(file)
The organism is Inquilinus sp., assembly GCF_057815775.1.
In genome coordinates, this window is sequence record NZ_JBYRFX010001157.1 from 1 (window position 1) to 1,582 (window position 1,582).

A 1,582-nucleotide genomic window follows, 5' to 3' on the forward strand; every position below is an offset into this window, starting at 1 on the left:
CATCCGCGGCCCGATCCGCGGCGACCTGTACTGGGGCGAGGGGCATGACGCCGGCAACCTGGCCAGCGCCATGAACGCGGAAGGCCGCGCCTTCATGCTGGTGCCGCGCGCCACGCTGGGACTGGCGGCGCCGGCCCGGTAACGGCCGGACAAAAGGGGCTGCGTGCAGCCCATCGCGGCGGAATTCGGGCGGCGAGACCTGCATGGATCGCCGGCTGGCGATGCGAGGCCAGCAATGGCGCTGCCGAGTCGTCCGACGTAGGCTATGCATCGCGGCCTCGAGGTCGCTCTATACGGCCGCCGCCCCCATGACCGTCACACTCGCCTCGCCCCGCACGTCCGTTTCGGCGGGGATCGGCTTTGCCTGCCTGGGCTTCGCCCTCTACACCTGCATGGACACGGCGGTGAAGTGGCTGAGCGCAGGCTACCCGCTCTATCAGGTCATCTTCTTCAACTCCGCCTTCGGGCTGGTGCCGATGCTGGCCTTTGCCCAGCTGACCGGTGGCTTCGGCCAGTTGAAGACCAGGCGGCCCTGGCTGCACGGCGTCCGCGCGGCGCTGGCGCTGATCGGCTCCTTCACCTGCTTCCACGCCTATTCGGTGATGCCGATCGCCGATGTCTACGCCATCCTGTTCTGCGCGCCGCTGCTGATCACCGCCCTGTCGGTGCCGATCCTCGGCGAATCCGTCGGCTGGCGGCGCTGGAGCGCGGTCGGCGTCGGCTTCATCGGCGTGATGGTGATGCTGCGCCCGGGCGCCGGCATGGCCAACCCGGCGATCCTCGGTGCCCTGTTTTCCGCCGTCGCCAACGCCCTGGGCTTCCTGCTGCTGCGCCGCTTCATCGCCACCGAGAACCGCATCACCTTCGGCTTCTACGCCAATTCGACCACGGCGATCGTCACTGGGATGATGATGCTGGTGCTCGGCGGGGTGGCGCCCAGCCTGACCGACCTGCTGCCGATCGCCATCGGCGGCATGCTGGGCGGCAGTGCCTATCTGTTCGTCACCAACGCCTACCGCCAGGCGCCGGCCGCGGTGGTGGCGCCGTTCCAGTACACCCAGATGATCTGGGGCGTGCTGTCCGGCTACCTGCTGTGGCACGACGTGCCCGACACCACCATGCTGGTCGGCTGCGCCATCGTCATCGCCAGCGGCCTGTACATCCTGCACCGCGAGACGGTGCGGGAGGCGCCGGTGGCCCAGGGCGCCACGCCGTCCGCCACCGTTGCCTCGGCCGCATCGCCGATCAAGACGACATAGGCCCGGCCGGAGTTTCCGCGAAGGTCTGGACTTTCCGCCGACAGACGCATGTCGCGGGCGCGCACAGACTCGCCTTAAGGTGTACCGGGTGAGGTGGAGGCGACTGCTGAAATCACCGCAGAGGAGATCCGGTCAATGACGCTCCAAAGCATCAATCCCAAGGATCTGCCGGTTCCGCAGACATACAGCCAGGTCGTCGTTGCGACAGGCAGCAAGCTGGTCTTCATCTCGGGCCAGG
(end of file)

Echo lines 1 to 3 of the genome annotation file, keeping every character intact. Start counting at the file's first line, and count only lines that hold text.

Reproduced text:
The organism is Inquilinus sp., assembly GCF_057815775.1.
In genome coordinates, this window is sequence record NZ_JBYRFX010001157.1 from 1 (window position 1) to 1,582 (window position 1,582).

A 1,582-nucleotide genomic window follows, 5' to 3' on the forward strand; every position below is an offset into this window, starting at 1 on the left: